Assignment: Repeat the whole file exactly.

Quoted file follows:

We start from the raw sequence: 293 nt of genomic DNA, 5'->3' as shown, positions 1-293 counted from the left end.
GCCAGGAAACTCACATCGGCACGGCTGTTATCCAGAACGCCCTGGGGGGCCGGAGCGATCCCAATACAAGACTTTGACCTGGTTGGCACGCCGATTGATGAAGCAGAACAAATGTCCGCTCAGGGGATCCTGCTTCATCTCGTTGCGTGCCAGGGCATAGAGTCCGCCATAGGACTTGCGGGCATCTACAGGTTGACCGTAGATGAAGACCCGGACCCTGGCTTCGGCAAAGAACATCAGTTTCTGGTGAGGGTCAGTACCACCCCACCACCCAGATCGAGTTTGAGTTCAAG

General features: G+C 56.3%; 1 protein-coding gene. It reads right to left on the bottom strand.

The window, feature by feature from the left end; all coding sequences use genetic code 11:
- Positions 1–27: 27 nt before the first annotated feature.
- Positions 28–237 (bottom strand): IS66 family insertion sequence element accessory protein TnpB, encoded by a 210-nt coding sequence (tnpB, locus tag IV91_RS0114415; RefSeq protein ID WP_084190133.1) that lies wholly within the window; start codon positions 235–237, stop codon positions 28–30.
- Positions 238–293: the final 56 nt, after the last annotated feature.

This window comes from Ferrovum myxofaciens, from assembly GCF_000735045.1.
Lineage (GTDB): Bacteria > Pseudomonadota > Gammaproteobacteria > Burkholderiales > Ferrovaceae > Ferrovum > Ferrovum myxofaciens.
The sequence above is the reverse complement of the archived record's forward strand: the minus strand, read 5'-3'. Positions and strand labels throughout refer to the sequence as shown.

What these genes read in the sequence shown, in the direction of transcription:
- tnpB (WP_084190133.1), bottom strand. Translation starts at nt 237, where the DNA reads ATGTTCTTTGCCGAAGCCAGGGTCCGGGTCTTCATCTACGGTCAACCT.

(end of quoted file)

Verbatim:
We start from the raw sequence: 293 nt of genomic DNA, 5'->3' as shown, positions 1-293 counted from the left end.
GCCAGGAAACTCACATCGGCACGGCTGTTATCCAGAACGCCCTGGGGGGCCGGAGCGATCCCAATACAAGACTTTGACCTGGTTGGCACGCCGATTGATGAAGCAGAACAAATGTCCGCTCAGGGGATCCTGCTTCATCTCGTTGCGTGCCAGGGCATAGAGTCCGCCATAGGACTTGCGGGCATCTACAGGTTGACCGTAGATGAAGACCCGGACCCTGGCTTCGGCAAAGAACATCAGTTTCTGGTGAGGGTCAGTACCACCCCACCACCCAGATCGAGTTTGAGTTCAAG

General features: G+C 56.3%; 1 protein-coding gene. It reads right to left on the bottom strand.

The window, feature by feature from the left end; all coding sequences use genetic code 11:
- Positions 1–27: 27 nt before the first annotated feature.
- Positions 28–237 (bottom strand): IS66 family insertion sequence element accessory protein TnpB, encoded by a 210-nt coding sequence (tnpB, locus tag IV91_RS0114415; RefSeq protein ID WP_084190133.1) that lies wholly within the window; start codon positions 235–237, stop codon positions 28–30.
- Positions 238–293: the final 56 nt, after the last annotated feature.

This window comes from Ferrovum myxofaciens, from assembly GCF_000735045.1.
Lineage (GTDB): Bacteria > Pseudomonadota > Gammaproteobacteria > Burkholderiales > Ferrovaceae > Ferrovum > Ferrovum myxofaciens.
The sequence above is the reverse complement of the archived record's forward strand: the minus strand, read 5'-3'. Positions and strand labels throughout refer to the sequence as shown.

What these genes read in the sequence shown, in the direction of transcription:
- tnpB (WP_084190133.1), bottom strand. Translation starts at nt 237, where the DNA reads ATGTTCTTTGCCGAAGCCAGGGTCCGGGTCTTCATCTACGGTCAACCT.